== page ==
• We are in the midst of profound change for gay, lesbian, bisexual, and transgender Americans. Carrying on the legacy of leaders before us, today the Human Rights Campaign is at the forefront of this movement to meet the dreams of equality a reality.


(SINGING) I won’t let you down.

  • That’s a 2008 video from the Human Rights Campaign’s A Year to Win. Images of diverse and historical radical queer people and social justice activists like Harvey Milk, Audre Lorde, and MLK appear.

(SINGING) ‘Cause I would really, really love to stick around. Oh, yeah.

  • The Human Rights Campaign is a key national organization that puts gay marriage at the top of their agenda.
  • I would say that the landscape of LGBT organizations is pretty polarized. And there are national organizations which have prioritized marriage equality, which are basically organizations that are structured around private fundraising. They don’t have constituencies. They’re not grassroots. They don’t mobilize. They raise money in order to either lobby or litigate. So I’m talking about HRC, Lambda, the Equality Organizations. And those are the organizations that are making the decisions about national policy, and they tend to be dominated by prosperous white people.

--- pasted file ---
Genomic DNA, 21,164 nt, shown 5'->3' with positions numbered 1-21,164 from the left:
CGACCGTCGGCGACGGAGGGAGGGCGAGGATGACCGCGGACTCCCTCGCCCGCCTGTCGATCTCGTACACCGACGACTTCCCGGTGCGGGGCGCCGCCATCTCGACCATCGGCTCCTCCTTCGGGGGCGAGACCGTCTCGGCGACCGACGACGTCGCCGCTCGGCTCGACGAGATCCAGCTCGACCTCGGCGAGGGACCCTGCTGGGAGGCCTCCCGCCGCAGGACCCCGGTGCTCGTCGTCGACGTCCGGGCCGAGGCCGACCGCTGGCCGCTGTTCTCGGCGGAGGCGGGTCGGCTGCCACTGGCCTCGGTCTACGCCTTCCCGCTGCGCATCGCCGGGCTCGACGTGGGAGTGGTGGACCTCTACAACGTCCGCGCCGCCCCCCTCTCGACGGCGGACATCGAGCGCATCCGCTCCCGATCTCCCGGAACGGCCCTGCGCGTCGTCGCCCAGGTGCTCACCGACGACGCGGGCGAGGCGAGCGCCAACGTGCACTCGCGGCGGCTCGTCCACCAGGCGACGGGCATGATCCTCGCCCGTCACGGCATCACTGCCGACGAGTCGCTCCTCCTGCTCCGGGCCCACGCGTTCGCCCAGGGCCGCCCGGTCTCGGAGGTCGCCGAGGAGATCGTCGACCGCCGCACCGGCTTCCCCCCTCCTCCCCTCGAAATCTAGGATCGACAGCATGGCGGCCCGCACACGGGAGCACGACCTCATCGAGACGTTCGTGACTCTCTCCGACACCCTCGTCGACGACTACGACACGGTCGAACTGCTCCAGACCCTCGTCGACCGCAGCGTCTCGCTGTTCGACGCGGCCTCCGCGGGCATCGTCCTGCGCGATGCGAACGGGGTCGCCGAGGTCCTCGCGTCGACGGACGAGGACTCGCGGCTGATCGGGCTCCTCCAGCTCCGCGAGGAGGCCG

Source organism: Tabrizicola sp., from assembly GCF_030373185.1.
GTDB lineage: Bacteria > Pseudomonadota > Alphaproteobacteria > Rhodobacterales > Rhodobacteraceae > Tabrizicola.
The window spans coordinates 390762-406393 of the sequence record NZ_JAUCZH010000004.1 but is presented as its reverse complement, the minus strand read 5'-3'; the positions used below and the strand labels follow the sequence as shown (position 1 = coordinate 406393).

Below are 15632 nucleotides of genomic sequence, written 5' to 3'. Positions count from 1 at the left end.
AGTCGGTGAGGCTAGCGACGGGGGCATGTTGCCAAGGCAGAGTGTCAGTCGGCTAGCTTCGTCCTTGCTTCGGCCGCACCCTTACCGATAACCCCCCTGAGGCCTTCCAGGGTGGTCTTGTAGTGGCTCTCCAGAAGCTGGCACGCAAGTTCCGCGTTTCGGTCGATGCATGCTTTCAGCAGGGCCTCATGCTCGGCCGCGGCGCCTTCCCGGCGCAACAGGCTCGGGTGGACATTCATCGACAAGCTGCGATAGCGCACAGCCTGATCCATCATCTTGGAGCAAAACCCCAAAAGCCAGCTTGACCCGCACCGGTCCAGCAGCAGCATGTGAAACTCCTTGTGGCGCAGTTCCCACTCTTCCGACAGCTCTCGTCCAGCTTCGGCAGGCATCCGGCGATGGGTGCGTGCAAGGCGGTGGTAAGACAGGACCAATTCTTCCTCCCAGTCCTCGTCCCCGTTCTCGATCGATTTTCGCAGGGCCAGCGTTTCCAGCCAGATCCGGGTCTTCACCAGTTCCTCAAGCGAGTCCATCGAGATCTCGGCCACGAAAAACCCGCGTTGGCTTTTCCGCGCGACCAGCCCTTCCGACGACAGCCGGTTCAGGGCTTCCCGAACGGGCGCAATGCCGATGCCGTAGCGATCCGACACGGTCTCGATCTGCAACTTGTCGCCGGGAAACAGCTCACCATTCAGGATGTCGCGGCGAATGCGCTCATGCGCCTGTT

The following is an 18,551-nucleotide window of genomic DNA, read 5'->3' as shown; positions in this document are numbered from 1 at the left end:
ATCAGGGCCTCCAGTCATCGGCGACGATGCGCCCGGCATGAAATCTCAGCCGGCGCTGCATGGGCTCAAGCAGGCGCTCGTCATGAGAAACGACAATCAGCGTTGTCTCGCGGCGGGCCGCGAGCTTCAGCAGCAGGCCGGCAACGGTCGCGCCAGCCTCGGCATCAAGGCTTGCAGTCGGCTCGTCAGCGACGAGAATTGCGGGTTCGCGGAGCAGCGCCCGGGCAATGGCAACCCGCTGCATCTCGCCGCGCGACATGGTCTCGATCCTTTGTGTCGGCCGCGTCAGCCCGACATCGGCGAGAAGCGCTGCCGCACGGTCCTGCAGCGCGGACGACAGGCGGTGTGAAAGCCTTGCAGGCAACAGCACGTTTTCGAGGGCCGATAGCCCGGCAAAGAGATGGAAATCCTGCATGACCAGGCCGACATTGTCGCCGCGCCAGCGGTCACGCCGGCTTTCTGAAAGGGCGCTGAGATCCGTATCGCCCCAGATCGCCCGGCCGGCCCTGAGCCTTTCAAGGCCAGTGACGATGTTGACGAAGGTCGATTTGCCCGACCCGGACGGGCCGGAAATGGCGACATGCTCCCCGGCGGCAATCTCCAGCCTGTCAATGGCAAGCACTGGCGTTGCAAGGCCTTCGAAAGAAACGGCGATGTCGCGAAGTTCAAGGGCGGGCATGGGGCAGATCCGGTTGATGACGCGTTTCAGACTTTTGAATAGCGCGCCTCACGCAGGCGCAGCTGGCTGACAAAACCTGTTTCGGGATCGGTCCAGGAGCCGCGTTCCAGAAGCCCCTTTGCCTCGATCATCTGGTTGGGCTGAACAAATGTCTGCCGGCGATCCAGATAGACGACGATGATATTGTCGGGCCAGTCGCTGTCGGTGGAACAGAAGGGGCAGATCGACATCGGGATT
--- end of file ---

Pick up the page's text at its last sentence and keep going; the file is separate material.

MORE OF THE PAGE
• But on the other hand, she says there are grassroots organizations that have a different structure.

  • Then there are lots of grassroots organizations, and they tend to be local. Here in New York, we have the Audre Lorde Project. We have Queers for Economic Justice. We have FIERCE. We have organizations that are much more democratic in their decision making structures, that are predominantly people of color or else they are significantly people of color.

And those organizations tend not to prioritize marriage and to prioritize a range of other issues around poverty and racism and immigration and health care and retirement and violence on the street and things like that rather than marriage, the military, and representation in the market.